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Given an unsorted array of size n containing objects with ids of 0 … n-1, sort the array in place and in linear time. Assume that the objects contain large members such as binary data, so instantiating new copies of the objects is prohibitively expensive.

void linearSort(int* input, const int n) {
    for (int i = 0; i < n; i++) {
        while (input[i] != i) {
            // swap
            int swapPoint = input[i];
            input[i] = input[swapPoint];
            input[swapPoint] = swapPoint;
        }
    }
}

Is this linear? Does this sort work with any kind of array of ints? If so, why do we need quicksort anymore?

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2 Answers 2

up vote 2 down vote accepted

Despite the while loop inside the for, this sort is linear O(n). If the while loop occurs multiple times for a given i then for the i values that match swapPoint there will not execute the while loop at all.

This implementation will only work for arrays of ints where there are no duplicates and the values are sequential from 0 to n-1, which is why Quicksort still is relevant being O(n log n) because it works with non-sequential values.

This can be easily tested by making the worst case:

input = new int[] {1, 2, 3, 4, 5, 6, 7, 8, 9, 0};

and then using the following code:

int whileCount = 0;
for (int i = 0; i < n; i++)
{
    while (input[i] != i)
    {
        whileCount++;
        // swap
        int swapPoint = input[i];
        input[i] = input[swapPoint];
        input[swapPoint] = swapPoint;
    }
    Console.WriteLine("for: {0}, while: {1}", i, whileCount);
}

The output will be as follows:

for: 0, while: 9
for: 1, while: 9
for: 2, while: 9
for: 3, while: 9
for: 4, while: 9
for: 5, while: 9
for: 6, while: 9
for: 7, while: 9
for: 8, while: 9
for: 9, while: 9

so you see even in the worst case where you have the while loop run n-1 times in the first iteration of the for loop, you still only get n-1 iterations of the while loop for the entire process.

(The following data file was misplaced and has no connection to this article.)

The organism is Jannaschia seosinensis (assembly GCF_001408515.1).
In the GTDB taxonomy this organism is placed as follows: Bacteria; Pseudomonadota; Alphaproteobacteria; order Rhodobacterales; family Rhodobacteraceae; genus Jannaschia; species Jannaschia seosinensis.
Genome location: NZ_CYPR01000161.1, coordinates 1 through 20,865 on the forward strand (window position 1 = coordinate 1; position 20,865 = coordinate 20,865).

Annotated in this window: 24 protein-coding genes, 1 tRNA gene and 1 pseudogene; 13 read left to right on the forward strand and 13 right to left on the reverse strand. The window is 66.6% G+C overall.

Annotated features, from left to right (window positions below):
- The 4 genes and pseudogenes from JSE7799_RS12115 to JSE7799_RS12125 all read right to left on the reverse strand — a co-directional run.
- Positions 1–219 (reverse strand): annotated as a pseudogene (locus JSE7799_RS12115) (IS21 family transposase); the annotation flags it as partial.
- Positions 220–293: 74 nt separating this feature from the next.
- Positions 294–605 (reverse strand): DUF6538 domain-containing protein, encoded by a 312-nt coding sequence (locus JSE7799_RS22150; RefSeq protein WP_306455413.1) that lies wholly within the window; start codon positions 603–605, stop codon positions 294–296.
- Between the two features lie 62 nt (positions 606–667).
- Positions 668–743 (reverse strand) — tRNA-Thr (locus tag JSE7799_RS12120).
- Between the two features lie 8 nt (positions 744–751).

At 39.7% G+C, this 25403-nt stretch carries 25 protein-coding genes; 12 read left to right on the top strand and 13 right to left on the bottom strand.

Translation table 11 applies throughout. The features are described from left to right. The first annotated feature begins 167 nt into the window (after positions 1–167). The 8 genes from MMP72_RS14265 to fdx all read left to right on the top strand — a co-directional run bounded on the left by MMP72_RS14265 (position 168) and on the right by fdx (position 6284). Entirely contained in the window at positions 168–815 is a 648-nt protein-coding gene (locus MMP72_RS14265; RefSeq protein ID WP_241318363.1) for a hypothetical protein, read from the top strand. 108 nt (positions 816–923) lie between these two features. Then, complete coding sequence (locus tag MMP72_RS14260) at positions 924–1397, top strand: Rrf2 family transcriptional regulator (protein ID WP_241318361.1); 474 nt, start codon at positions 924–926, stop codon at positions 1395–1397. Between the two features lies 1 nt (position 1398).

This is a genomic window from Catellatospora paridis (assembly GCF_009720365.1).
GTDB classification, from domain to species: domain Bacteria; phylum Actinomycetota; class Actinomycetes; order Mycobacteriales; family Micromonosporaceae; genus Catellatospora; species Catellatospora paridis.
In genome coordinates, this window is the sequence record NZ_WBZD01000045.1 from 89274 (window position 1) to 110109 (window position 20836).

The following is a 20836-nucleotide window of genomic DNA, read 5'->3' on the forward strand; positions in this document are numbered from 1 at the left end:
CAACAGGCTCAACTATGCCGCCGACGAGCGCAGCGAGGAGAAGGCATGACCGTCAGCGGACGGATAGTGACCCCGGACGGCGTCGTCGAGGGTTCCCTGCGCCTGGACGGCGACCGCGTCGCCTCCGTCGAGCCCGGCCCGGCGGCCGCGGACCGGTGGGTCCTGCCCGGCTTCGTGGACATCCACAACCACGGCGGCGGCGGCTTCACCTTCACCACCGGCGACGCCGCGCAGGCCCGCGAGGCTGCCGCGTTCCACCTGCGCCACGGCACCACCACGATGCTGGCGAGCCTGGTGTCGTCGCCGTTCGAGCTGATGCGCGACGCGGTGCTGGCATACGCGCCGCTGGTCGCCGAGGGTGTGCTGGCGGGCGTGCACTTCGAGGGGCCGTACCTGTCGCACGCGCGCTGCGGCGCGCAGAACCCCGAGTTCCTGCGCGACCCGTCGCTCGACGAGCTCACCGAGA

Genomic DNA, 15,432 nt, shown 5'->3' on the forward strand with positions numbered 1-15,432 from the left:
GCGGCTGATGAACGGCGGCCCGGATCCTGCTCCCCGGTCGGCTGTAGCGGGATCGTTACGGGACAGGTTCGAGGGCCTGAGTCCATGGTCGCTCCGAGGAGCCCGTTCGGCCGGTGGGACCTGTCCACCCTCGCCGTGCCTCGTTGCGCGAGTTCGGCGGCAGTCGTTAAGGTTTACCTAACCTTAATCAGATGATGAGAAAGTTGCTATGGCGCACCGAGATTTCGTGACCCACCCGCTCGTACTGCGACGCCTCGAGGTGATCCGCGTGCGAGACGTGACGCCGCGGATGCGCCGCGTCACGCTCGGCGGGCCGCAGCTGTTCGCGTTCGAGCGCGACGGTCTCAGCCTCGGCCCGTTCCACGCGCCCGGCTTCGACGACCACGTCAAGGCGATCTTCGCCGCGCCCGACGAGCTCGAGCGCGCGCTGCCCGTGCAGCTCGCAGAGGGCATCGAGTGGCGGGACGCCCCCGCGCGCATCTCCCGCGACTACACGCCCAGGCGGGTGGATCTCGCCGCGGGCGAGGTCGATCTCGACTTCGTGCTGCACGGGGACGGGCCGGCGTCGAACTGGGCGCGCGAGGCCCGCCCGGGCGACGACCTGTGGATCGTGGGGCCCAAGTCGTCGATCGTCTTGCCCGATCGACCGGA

Further examples with random data:

{7, 1, 2, 4, 3, 5, 0, 6, 8, 9} => 2 on i=0, 1 on i=3 and nothing more. (total 3 while loop runs)
{7, 8, 2, 1, 0, 3, 4, 5, 6, 9} => 7 on i=0 and nothing more (total 7 while loop runs)
{9, 8, 7, 4, 3, 1, 0, 2, 5, 6} => 2 on i=0, 2 on i=1, 1 on i=2, 1 on i=3 (total 6 while loop runs)
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thanks, but i think the while loop may execute multiple times for a specific i, right? for example, [2 0 1 3], when i=0, it will excute while twice: first make it become [1 0 2 3], then make it become [0 1 2 3]. –  JJ Liu Jan 5 '12 at 11:05
1  
That's entirely correct, but the while loop will only run at most n times across the entire for loop. Hence it's O(N) and not more complex. –  Seph Jan 5 '12 at 11:15
    
I have updated my answer with an example showing that the content within the while loop only executes at most n-1 times regardless of the ordering of input beforehand. –  Seph Jan 5 '12 at 11:26

Each you put input[i] to the position swapPoint, which is exactly where it needs to go. So in the following steps those elements are already at the right place and the total time of exchange won't exceed the size n.

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